If youâre feeling particularly chummy with the Sun today, like you two seem really close for some reason, then you may be right: Today at 12:00 UTC (07:00 EST) the Earth is at perihelion, the point in its orbit when itâs closest to the Sun. At that time, the center of the Earth is 147,104,780 kilometers (91,406,672 miles) from the Sun.
The Earthâs orbit is an ellipse, so sometimes weâre farther from the Sun and sometimes closer (the farthest point is called aphelion). The average distance of the Earth from the Sun is about 149,597,871 km (just a hair under 93 million milesâthis distance is called an Astronomical Unit or AU), but due to the eccentricity (the ellipticalness, to coin a word) of the orbit that distance can vary by about two or so million kilometers either way.
I know, for most folks itâll seem weird that weâre closest to the Sun in the dead of winterâthe solstice was only a couple of weeks ago!âbut the seasons have very little to do with our distance from the Sun. There is a small effect, but itâs totally swamped by the fact that the Earth is tilted by about 24 degrees relative to its orbit.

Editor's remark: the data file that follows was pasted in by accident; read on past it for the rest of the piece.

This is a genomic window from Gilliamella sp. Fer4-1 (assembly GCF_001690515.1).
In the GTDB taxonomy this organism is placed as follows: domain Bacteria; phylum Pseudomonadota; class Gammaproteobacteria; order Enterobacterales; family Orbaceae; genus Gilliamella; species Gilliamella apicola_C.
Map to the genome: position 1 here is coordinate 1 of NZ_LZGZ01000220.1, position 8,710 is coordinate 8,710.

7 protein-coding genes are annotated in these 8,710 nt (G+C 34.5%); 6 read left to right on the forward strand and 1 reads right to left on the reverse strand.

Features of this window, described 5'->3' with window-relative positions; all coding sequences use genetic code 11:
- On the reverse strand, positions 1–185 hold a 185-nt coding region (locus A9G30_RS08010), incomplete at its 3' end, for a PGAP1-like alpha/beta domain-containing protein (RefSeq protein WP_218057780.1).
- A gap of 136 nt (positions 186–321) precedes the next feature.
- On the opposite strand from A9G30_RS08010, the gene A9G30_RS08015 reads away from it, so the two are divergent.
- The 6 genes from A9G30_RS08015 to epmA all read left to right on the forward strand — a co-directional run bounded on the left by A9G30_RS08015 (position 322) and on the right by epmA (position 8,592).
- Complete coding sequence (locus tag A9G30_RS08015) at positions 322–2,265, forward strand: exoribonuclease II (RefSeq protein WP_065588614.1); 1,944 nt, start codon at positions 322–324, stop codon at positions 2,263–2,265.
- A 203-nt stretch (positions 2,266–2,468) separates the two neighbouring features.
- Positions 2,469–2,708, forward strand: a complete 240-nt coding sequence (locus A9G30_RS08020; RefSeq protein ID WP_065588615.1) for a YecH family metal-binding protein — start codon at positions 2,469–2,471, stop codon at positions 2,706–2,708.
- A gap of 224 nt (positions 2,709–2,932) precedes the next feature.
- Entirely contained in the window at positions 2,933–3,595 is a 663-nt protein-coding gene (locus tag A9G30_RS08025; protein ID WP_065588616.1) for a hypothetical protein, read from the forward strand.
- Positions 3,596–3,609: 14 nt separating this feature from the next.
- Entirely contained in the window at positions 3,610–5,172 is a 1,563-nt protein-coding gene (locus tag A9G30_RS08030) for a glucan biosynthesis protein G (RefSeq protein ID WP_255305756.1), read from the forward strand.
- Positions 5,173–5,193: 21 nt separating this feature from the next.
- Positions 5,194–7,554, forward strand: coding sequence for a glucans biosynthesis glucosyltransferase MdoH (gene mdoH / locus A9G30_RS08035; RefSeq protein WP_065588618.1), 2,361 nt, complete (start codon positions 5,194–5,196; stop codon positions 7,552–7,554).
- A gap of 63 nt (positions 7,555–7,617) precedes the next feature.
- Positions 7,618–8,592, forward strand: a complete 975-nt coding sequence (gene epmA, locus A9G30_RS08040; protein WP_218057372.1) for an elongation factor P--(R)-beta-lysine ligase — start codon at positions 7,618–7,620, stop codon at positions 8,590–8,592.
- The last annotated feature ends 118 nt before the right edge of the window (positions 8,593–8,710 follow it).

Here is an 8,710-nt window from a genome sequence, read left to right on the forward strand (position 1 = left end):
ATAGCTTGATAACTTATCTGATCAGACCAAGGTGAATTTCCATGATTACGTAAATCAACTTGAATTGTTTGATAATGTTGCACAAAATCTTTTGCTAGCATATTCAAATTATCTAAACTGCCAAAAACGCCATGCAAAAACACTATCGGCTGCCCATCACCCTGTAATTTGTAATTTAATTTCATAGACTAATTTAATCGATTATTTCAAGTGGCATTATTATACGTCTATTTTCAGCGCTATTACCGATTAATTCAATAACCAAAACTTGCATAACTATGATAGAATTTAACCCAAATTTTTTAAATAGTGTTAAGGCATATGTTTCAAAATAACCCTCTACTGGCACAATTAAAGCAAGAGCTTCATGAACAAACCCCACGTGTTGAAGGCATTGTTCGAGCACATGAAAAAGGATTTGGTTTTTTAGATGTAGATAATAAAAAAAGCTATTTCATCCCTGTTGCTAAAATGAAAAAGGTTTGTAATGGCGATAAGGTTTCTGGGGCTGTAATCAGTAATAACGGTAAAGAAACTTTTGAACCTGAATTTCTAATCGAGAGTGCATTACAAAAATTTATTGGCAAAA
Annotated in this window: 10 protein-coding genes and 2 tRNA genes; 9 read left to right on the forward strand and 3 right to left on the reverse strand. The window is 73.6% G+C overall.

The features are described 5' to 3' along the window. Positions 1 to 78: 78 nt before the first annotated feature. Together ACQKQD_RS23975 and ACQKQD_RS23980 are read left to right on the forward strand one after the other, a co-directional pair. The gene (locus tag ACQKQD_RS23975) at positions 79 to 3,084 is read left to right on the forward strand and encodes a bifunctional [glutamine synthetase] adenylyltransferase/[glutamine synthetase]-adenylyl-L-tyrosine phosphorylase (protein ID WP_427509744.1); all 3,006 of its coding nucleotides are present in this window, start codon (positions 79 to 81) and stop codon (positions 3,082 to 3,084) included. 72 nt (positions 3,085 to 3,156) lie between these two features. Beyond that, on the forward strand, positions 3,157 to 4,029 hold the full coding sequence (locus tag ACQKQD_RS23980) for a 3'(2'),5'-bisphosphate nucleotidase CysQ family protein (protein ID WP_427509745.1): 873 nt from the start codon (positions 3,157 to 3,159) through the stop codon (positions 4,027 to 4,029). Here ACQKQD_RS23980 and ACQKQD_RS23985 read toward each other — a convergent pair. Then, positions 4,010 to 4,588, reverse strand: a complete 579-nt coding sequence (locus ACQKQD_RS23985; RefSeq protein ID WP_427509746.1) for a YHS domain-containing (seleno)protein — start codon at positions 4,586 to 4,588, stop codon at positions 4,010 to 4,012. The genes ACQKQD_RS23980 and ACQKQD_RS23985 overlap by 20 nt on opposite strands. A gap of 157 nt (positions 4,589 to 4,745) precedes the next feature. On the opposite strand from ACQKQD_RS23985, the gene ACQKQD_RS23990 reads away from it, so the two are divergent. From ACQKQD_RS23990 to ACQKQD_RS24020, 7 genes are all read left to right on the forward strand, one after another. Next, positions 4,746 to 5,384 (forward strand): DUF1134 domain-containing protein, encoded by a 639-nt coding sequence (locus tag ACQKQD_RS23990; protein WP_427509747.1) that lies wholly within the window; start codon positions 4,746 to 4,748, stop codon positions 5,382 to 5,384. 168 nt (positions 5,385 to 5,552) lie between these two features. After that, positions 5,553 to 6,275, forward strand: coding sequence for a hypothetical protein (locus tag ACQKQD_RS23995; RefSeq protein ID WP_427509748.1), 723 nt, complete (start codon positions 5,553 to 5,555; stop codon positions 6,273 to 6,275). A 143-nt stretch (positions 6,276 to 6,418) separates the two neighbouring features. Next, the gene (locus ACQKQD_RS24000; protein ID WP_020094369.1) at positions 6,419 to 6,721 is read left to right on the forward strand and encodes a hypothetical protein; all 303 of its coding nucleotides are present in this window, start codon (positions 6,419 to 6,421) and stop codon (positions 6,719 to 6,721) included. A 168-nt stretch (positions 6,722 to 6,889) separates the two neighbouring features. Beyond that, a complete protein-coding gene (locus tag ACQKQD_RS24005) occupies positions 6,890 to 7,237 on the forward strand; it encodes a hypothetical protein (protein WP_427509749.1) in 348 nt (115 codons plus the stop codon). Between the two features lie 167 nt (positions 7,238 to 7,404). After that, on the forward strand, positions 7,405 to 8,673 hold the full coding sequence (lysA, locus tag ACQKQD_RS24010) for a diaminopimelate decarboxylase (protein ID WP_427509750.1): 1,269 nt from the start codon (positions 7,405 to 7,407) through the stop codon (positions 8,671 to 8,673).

Last year, when we were at perihelion (on Jan. 2, 2013) I wrote a lengthy explanation of it, including this fun picture:
One of those is a perfect circle, and the other an ellipse scaled to match the shape of Earthâs orbit. Can you tell which is which?
The one on the right is the ellipse. Itâs pretty amazing, but if you shrank the Earthâs orbit down to this size, itâs barely distinguishable from a circle. But that ellipticity, small as it is, does have an effect on temperature, the length of our day, and even the timing of sunrises and sunsets!
So if you get a chance, go outside today and feel the sunlight on your skin â¦ and consider that it took 8.18 minutes to reach you from the Sun, about 16 seconds less than it will take to reach you when the Earth is next at aphelion â¦ on July 4, 2014.